CHAPEL HILL — In the most technical sense, Butch Davis never has a bad game day.
When you get paid $2 million a year win or lose, it's all good.
Add 'em up, and the North Carolina football coach gets paid more than $165,000 a trip just for getting to the ballyard 12 times a year.
But even when the money's sweet, the on-field taste can be bitter. That's exactly how Saturday afternoon ended for Davis and his team in Kenan Stadium.
A 30-24 loss to Georgia Tech dropped North Carolina to 0-2 overall, 0-1 in the ACC and opened the possibility that the season could get away from Davis just as far and fast as his offseason.
Unlike a 30-24 opening loss to LSU on Sept. 4, the Heels should have won this one.
Even with 12 players still on suspension for possible cheating and/or dealings with agents, UNC got enough offensive production from quarterback T.J. Yates, running back Johnny White, receivers Zack Pianalto and Erik Highsmith and an improving offensive line to at least put a momentary cap on the misery that began to spew during mid-July.
"It's frustrating, just very frustrating," Yates said. "We let it get away from us."
A pair of second-half turnovers and numerous missed defensive assignments on the perimeter against Tech's options flipped the game after UNC took a 24-17 lead on a 4-yard White turn early in the third quarter.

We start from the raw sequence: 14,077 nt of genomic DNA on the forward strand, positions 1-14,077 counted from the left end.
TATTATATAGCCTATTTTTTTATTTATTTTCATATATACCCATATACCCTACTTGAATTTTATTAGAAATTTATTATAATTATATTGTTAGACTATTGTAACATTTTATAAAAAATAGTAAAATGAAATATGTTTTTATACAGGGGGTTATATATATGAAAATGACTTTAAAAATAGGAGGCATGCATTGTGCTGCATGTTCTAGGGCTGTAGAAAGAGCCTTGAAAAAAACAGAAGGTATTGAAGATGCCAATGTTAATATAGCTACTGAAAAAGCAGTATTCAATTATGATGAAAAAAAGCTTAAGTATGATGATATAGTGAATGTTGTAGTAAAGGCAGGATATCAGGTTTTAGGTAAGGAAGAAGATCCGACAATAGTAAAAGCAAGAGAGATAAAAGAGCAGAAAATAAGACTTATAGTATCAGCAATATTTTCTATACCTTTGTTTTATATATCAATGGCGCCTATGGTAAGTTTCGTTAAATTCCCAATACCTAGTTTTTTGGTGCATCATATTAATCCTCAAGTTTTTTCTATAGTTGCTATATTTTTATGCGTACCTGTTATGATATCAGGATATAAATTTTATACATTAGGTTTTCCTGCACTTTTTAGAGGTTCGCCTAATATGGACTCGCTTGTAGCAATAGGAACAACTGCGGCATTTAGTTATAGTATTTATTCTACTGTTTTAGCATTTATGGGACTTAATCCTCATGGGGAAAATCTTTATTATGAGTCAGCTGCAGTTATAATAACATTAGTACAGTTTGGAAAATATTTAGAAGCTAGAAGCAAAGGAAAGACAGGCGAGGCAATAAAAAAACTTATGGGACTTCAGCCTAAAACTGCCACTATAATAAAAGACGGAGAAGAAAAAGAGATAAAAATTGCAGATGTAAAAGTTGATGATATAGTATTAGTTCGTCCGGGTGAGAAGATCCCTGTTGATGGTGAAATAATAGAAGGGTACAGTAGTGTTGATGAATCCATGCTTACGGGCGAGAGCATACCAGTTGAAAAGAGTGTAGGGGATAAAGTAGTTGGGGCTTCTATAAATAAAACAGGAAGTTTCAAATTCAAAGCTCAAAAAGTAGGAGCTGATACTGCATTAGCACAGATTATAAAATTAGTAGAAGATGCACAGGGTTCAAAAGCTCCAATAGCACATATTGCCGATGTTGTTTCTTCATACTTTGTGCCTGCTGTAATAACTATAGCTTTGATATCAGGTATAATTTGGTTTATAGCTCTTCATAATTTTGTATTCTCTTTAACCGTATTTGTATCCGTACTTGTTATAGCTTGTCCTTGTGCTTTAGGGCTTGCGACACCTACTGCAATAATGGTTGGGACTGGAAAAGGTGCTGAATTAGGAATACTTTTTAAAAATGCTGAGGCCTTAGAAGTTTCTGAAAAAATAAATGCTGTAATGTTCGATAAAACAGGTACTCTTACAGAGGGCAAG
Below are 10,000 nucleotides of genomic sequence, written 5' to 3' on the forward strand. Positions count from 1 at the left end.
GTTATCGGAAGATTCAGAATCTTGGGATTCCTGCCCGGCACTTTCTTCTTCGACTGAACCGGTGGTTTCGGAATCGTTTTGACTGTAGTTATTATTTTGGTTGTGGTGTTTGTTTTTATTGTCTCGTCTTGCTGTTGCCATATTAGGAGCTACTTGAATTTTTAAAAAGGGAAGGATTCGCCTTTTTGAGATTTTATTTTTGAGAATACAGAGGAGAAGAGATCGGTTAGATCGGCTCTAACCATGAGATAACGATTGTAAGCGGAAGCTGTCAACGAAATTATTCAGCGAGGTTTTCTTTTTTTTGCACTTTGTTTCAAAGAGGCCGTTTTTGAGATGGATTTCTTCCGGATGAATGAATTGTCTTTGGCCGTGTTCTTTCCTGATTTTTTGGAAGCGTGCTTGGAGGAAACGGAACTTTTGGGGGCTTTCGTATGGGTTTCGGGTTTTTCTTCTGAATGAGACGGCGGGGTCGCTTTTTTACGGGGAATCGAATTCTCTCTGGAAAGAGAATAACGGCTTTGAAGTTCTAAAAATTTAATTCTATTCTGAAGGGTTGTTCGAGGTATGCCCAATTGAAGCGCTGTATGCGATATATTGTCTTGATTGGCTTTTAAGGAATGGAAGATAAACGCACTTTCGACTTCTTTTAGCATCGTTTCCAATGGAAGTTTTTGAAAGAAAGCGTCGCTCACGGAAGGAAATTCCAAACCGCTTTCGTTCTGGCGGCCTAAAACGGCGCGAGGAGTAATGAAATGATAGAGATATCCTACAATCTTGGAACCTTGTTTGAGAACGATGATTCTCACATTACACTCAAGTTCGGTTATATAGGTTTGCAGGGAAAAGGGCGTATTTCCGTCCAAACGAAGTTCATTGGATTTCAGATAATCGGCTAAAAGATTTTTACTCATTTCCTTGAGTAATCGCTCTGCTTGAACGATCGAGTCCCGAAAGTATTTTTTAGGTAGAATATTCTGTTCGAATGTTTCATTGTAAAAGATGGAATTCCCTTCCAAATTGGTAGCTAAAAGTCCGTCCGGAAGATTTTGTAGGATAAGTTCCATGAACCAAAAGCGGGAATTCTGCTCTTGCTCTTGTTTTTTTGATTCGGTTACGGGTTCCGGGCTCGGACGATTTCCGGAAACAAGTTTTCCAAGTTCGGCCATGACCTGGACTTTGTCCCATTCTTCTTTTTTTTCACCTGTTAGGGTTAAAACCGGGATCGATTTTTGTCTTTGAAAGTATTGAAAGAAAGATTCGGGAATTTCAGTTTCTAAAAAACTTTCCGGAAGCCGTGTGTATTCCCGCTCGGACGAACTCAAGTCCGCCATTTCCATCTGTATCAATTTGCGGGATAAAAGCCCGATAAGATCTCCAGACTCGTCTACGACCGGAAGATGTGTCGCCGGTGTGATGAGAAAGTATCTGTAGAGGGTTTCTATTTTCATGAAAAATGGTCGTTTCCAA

The winning coach Saturday was Tech's Paul Johnson, a 53-year-old Newland native that North Carolina could have hired for a relative bargain when Davis landed the job after the 2006 season.
Johnson's offense produced 30 points off only four passes. Three of the four were completions by quarterback Joshua Nesbitt for 76 yards, including a 23-yard scoring strike to Roddy Jones.
The win gave the 2-1 Jackets a 1-0 ACC start in pursuit of the league championship Johnson's Tech team won last season and improved his overall record at the school to 22-7 and 13-4 against the league. He was voted ACC coach of the year in 2008 and '09.
Those Johnson results are similar to what North Carolina had in mind from Davis, who had won big at Miami in the late 1990s before going to the NFL and then taking a couple of years away from the sport.
After a couple of 8-5 finishes the past two seasons, 2010 was to be the breakthrough year for Davis' program.
Now, it's could turn into a break-back season.
Ten games are left, of course. And as Davis pointed out several times Saturday, there was improvement over the performance against LSU.
But the dreams of a top-10 finish and a big bowl appearance are all but gone after two games.
Oh well, maybe money can't buy happiness after all.
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